Red-headed Woodpecker-Melanerpes erythrocephalus
May 23, 2008
This week when I went into the Field Museum, Dave Willard had set aside two woodpeckers to work on; each interesting (and beautiful) in its own right. The first was a Pileated Woodpecker. I had worked on a Pileated before, but this was unique in that it was collected in La Grange, IL. Typically these are denizens of old growth forests, and you would be hard pressed to find them in Cook County. You would be much more likely to spot one in Wisconsin, Minnesota, or down in Southern Illinois near the Cache River, or areas along the Mississippi (Mississippi Palisades). They need old trees, with large circumferences to support their nesting cavities. This specimen was a female (looks like she had died from a head wound, as her skull was cracked) that was found in the Desplaines River corridor. La Grange being an "older" suburb may have some suitable habitat for Pileateds.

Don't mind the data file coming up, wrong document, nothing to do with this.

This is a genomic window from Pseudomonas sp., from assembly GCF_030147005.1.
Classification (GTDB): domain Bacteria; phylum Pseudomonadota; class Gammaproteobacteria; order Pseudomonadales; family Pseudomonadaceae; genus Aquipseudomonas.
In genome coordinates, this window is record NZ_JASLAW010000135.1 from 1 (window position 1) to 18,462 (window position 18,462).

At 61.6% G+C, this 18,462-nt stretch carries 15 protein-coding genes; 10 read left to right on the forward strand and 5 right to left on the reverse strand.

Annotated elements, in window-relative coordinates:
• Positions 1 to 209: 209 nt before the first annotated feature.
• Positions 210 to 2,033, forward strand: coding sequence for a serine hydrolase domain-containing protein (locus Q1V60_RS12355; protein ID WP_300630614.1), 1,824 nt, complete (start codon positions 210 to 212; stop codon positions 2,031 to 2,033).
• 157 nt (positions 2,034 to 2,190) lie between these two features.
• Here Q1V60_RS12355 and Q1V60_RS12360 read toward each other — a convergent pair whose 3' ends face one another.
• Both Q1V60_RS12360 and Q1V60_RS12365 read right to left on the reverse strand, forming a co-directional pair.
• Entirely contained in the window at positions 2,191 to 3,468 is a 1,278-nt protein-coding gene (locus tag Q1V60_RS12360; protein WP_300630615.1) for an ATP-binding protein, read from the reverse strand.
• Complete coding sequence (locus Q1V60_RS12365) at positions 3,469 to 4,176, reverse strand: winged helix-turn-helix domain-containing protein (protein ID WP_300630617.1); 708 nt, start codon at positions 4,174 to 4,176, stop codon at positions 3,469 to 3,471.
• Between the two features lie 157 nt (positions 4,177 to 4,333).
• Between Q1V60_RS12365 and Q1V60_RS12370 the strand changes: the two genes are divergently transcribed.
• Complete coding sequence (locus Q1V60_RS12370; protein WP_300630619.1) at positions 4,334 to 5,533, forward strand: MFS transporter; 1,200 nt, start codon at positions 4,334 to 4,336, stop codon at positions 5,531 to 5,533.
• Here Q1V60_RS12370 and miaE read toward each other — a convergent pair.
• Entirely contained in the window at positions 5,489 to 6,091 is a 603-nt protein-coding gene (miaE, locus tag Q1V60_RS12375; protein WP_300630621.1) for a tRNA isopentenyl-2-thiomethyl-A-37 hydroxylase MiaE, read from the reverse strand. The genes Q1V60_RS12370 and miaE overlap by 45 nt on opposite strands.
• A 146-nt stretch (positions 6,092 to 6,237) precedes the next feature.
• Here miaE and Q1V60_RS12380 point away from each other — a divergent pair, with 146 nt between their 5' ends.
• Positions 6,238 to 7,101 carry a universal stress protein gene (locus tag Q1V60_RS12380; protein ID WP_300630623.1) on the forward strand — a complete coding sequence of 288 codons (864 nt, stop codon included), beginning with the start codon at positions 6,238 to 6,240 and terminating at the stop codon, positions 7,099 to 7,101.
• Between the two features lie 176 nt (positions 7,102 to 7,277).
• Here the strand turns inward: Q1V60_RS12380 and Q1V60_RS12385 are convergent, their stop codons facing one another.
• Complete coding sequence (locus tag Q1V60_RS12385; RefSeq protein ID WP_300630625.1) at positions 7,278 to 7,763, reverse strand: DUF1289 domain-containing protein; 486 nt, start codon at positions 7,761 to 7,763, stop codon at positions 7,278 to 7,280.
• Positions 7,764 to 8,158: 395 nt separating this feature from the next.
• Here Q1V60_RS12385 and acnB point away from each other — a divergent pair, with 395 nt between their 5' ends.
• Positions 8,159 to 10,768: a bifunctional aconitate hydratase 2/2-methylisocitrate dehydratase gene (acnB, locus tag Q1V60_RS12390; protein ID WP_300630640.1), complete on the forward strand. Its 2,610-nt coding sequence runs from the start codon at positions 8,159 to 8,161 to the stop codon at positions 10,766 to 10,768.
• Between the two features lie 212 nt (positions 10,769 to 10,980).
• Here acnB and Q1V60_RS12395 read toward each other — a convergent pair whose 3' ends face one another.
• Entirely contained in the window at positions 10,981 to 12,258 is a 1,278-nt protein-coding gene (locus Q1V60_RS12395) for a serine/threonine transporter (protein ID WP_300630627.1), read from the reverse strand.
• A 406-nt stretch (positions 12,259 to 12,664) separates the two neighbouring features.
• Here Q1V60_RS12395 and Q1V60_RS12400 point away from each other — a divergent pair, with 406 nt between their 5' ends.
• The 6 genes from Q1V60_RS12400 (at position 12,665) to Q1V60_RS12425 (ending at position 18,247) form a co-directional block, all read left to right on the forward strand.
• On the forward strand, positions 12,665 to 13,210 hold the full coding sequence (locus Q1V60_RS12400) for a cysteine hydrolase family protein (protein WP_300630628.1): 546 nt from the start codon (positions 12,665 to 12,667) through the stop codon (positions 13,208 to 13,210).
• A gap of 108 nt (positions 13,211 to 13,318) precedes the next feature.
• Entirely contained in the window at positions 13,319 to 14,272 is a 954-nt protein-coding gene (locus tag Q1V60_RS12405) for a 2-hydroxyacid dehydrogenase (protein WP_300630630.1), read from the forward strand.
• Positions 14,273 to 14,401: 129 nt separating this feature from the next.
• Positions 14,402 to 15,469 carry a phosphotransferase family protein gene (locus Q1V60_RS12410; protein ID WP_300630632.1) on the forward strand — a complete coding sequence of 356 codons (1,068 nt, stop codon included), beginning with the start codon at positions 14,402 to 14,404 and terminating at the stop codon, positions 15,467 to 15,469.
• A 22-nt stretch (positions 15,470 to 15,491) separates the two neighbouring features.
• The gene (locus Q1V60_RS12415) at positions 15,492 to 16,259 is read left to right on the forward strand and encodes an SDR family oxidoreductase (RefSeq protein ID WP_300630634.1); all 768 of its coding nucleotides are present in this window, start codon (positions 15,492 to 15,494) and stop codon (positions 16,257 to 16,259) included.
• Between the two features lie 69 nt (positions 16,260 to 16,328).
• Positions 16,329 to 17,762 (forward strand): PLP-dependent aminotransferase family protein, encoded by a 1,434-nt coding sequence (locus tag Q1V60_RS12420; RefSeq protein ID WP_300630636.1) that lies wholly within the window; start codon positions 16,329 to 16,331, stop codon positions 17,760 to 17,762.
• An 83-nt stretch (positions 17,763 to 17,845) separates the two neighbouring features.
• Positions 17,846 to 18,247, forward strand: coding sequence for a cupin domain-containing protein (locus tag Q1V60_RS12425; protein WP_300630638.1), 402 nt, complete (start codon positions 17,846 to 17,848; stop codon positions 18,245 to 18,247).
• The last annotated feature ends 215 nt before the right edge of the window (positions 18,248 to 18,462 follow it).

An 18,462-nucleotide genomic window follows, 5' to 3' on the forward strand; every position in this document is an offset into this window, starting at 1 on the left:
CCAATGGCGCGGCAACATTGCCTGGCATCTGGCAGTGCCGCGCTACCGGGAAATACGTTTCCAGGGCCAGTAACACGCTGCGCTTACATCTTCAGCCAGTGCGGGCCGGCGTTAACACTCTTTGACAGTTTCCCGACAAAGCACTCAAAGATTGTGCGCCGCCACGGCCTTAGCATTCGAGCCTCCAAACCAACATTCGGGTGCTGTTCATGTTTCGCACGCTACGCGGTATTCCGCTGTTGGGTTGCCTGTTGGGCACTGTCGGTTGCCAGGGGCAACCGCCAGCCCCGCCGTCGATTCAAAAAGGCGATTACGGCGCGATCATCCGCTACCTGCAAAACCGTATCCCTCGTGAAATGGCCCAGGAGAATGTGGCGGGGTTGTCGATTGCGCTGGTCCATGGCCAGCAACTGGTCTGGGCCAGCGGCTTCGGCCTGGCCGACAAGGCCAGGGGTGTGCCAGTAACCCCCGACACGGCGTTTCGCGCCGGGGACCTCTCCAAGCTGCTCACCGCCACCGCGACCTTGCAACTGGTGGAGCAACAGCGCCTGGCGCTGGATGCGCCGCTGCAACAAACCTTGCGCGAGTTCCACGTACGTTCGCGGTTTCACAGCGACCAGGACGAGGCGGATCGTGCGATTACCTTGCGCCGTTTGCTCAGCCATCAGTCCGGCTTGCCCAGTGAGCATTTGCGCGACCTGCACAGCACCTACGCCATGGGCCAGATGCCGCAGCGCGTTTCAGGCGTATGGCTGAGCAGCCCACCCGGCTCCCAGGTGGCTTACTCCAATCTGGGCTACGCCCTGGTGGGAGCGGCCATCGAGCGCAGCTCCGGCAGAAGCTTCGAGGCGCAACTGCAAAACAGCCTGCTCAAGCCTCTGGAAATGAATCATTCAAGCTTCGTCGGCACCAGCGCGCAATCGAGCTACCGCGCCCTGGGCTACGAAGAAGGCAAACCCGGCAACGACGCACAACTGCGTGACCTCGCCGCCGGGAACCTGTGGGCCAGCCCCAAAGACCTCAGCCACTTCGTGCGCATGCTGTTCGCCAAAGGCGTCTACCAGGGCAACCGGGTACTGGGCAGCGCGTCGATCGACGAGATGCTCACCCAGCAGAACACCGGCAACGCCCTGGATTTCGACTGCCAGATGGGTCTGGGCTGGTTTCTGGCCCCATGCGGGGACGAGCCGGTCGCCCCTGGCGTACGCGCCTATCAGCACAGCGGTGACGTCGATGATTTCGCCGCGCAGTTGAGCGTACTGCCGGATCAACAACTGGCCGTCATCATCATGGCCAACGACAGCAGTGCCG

The other specimen I prepared was a Red-headed Woodpecker. I just had one pay a visit to my backyard last week for a couple of days. It would forage on the ground. Their large, bold patches of red, black, and white, create a striking appearance. There is no difference in plumage between males and females, and so they are indistinguishable in the field. According to the Birds of North America site, for such a conspicuous bird, surprising little is know about it. Part of the reason for lack of data, is its preference for nesting in precariously located spots in old snags, and dead branches. Recent declines in numbers were initially being linked to nesting competition from starlings, but recent studies have shown that there actually may be no direct link between the two.
This painting is available in the Etsy shop. Have a great holiday weekend!